Kenyans still suffer from CDF mentality despite the progressive changes brought by devolution. This new form of governance revolutionized leadership and governance, especially at the local level.
The Constitution reinforces the principle of separation of powers. It defines the powers, functions, and responsibilities of the three arms of government. It ensures each arm of government does not perform the functions exclusive to the others.
The Executive should not interfere with the powers and functions of the Legislature or the Judiciary. The Legislature (or Parliament) and the Judiciary should operate within their own jurisdictions as the Constitution provides. Despite this distinction, the three arms should work in mutual consultation and cooperation.
This separation of powers, coupled with checks and balances, ensures transparency and accountability.
However, within this division comes the issue of CDF mentality.
CDF mentality is a way of thinking where people demand physical evidence from legislators (MPs and MCAs). The people then use this evidence as proof of performance and development by the legislators.
Though it existed before, the coming of CDF deeply rooted the CDF mentality. Not even devolved governance has been able to do away with it yet.
Table of ContentsShow/Hide
The CDF mentality became widespread when Kenyans saw MPs implementing projects at the constituency level using CDF, such as:
- constructing dispensaries and health centres;
- paying bursaries for needy students;
- drilling boreholes;
- constructing and repairing roads; and
- building classrooms.
Therefore, Kenyans became used to the CDF mentality way of doing things. They measured the performance of MPs depending on how the latter utilized CDF.
The New Constitution redefined the roles and functions of legislators (including MPs). MPs can no longer legally allocate themselves money for CDF and neither can they implement the fund. The Constitution limited their work to legislation, representation, and oversight.
The High Court ruling that invalidated CDF reinforced this legal order. Since then, MPs have reshaped CDF in order to continue patronizing the fund. Because of CDF mentality, the MPs continue holding on to the kitty undeterred.
MPs use CDF as a campaign tool for re-election through tokenism. They implement projects here and there to hoodwink Kenyans that they are indeed doing something. They misuse and misappropriate the rest of the money with their cronies. In fact, they hoard large amounts of this money to campaign in the general elections.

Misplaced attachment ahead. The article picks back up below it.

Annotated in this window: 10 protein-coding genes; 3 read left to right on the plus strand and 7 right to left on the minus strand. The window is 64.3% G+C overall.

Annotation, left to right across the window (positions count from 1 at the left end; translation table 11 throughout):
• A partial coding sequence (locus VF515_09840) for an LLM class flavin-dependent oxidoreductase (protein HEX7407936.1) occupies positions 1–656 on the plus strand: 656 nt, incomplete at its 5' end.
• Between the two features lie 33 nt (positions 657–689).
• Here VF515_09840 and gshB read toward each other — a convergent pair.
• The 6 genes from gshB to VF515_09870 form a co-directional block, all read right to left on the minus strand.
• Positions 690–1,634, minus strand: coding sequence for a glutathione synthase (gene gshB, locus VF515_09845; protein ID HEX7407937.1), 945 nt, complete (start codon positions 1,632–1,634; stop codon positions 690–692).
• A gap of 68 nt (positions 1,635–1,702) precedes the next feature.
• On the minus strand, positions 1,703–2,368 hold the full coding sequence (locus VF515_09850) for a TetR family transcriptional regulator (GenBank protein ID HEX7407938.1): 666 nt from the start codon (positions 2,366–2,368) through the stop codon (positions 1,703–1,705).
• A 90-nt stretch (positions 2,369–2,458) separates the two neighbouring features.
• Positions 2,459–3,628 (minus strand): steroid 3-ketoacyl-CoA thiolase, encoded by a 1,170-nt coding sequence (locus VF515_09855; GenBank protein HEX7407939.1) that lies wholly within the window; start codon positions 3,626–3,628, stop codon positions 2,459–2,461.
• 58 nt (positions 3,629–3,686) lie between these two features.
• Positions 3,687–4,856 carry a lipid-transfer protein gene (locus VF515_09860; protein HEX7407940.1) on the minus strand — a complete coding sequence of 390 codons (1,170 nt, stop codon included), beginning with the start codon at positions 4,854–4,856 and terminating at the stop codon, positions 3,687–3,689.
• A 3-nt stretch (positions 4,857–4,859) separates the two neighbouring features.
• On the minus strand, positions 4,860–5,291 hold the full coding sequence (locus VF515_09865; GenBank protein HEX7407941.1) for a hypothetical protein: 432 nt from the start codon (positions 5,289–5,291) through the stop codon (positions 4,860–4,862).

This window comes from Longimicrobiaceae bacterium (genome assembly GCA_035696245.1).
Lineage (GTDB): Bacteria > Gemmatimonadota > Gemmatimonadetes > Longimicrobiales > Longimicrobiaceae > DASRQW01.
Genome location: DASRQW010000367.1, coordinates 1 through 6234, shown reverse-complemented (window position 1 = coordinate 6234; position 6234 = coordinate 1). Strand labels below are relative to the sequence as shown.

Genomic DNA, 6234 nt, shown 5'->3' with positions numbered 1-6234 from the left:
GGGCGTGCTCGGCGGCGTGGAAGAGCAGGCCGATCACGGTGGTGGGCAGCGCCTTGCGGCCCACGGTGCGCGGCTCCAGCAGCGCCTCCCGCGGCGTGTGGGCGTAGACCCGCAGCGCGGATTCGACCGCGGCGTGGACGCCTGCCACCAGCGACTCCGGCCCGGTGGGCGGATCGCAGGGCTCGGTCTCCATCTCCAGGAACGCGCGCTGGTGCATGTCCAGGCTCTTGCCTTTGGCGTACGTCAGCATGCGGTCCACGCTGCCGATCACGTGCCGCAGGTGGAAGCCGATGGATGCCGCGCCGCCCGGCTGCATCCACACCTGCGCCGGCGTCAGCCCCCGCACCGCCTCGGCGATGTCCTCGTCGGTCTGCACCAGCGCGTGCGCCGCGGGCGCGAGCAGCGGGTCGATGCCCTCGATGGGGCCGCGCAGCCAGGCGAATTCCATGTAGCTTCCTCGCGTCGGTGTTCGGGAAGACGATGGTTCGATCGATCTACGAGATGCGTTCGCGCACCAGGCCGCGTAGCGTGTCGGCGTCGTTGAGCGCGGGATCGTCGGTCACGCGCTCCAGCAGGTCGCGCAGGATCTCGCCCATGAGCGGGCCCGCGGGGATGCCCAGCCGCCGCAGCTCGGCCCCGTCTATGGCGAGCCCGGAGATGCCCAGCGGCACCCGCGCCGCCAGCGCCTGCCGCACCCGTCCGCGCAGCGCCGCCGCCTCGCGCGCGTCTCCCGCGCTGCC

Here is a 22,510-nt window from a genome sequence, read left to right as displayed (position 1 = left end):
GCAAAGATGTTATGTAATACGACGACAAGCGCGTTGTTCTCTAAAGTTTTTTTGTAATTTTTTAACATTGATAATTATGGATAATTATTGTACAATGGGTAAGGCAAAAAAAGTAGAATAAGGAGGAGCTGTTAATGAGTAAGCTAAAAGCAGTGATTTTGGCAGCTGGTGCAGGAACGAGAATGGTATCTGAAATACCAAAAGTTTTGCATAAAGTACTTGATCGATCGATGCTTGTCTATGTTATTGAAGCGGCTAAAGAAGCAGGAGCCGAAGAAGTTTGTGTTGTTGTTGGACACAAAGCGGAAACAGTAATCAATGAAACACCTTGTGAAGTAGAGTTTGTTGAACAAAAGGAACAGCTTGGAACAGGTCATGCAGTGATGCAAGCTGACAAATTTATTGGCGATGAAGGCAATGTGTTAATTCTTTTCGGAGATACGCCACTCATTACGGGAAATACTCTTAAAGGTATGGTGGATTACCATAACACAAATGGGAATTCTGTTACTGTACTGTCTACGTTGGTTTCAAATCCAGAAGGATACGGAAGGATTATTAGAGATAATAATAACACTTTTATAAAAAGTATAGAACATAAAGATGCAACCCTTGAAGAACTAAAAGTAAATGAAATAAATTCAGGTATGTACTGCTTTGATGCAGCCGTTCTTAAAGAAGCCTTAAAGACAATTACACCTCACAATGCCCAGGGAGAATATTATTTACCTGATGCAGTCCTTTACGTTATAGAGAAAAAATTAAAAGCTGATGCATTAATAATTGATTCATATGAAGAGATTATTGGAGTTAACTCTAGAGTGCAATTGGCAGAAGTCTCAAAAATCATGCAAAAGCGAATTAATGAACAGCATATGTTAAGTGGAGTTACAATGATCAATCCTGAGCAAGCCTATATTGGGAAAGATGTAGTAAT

Before the High Court invalidated CDF, the CDF Act made MPs the patrons of the fund. They did not take part directly in implementing the fund. However, they held considerable influence on how the CDF Committee spent the fund.
The CDF mentality saw the other legislators draft their own funds that mirrored the CDF.
Members of the County Assembly (MCAs) came up with the Ward Development Fund. The Women Representatives set up the Affirmative Action Social Development Fund. The Senators wanted ‘oversight’ money to monitor the implementation of devolution in the counties. When the High Court ruling annulled CDF, it practically annulled all these funds.
The civil society challenged the Affirmative Action Social Development Fund in court. The case is still pending. MPs amended the CDF law to put CDF within the national government function. The civil society challenged the case in Court and it is ongoing before the Supreme Court.
The Controller of Budget and several County Governors rejected the Ward Development Fund. They demanded MCAs to pull out of the fund. The Controller of Budget released the Ward Development Fund guidelines to enable county governments to establish the fund legally.
All these efforts by legislators to create, manage, and implement funds indicate deep-rooted CDF mentality. Kenyans have not yet given up CDF mentality because they lack education on the functions of legislators. They do not know that the legislators should not manage and implement funds.
Kenyans are also desperate for change and the only development they seem to recognize is material, especially infrastructural. That is why many have a “don’t care” attitude when it comes to development and project implementation.
Implementation of funds is the function of Executive Members at the national and the county governments. The legislators should only play oversight on how the Executive implements these funds. This applies to MPs (Women Reps, Senators, and Constituency MPs) and Ward Representatives (MCAs)
Through the oversight function, they should also mobilize residents to identify projects that the funds will implement. They should also establish mechanisms to ensure accountability on the way the Executive spends the money. They should ensure that the projects appear in (national or county) government plans and set aside money for them.
Therefore, the legislators break the law by managing, implementing, and overseeing these funds. It leads to a conflict of interests and violation of the principle of separation of powers. Instead of clamouring for these funds, they should educate Kenyans on what their roles are with the new constitutional law.
CDF mentality prevails because Kenyans lack civic education on what they should ask from each elected representative. Kenyans will not stop demanding for material proof from legislators unless they participate in governance processes.